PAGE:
Many good things in life fly just under the radar. Like the other day when I went to lunch at work, and noticed a bright blue Hyundai Elantra parked out front. The color caught my eye, but I figured it was just another Elantra. Then I noticed the wheels, the slightly aggressive body styling, and the dual exhaust tips protruding from the diffuser-looking rear valance. I thought to myself, “Damn, Hyundai is really trying to make the Elantra look like a performance model.” I saw the word “Sport” displayed on the back, and the subtle “Turbo” badge on the front grill. That prompted me to get out my phone and Google the Elantra Sport over lunch. What I found out was very intriguing.
Hyundai has transformed itself over the last decade, going from the stereotype maker of cheap jalopies to a company that is now taking on the biggest names in the luxury market. The Equus you see here is the culmination of those efforts, a car that claims to strike directly at the standard of the world, the Mercedes S class.
It is really crazy to think that the same company which makes the economy-minded Elantra can also produce this posh luxury bruiser. Other companies, like Honda and Toyota, created whole new brands (Acura and Lexus) for their upmarket efforts in the US, but Hyundai has decided to keep everything under one flag.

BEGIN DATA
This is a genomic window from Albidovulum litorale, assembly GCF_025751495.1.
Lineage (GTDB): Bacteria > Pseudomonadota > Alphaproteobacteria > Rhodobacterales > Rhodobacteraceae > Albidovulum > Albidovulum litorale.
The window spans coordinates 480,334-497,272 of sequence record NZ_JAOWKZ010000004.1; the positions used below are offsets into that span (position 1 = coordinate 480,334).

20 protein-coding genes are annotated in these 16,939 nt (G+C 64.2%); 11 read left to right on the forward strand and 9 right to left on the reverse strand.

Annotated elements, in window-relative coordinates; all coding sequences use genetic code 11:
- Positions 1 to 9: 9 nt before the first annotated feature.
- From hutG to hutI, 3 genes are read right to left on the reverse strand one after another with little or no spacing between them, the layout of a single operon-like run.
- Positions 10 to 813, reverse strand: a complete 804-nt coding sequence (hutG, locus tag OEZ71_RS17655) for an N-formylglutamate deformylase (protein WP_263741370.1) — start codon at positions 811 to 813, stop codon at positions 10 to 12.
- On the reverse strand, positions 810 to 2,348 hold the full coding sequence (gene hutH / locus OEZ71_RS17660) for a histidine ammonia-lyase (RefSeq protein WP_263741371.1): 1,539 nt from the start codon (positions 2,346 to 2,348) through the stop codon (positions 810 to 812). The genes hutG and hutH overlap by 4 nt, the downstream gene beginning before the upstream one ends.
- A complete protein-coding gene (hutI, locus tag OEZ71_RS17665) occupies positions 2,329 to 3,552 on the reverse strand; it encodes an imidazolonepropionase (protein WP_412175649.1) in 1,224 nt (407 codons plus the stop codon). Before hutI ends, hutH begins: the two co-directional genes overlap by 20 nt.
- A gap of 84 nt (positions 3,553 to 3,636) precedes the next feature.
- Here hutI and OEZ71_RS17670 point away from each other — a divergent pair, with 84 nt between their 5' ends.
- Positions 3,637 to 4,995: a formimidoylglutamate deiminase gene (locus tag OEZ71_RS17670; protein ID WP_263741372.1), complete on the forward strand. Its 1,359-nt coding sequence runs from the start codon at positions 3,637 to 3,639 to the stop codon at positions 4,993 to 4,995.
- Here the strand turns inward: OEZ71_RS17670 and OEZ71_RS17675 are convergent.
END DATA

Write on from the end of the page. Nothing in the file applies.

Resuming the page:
This does beg some questions: Can the Equus really work as a Hyundai in a country where people are obsessed purely with their own self image? And furthermore, if we put the Equus up against its claimed competitors, will it stand up to the challenge?
Hyundai has no secrets in its intentions. Since 2009, this company has managed to make itself look leagues better than almost everyone. When one company screws up in the news, Hyundai has a positive headline on the same page of the local newspaper. Somehow, they can make the entry-level Accent and Elantra and sell them in the same dealers as the high-end Genesis sedan, as well as the subject of this review, the flagship Equus. No other car company can sell a range as diverse as this under the same franchise roof. Hyundai bills the big Equus as a car to fight the S-Class for a much lower price. On paper, that’s quite a clear truth, but I had to drive it to see if that advertising line lives up to its billing.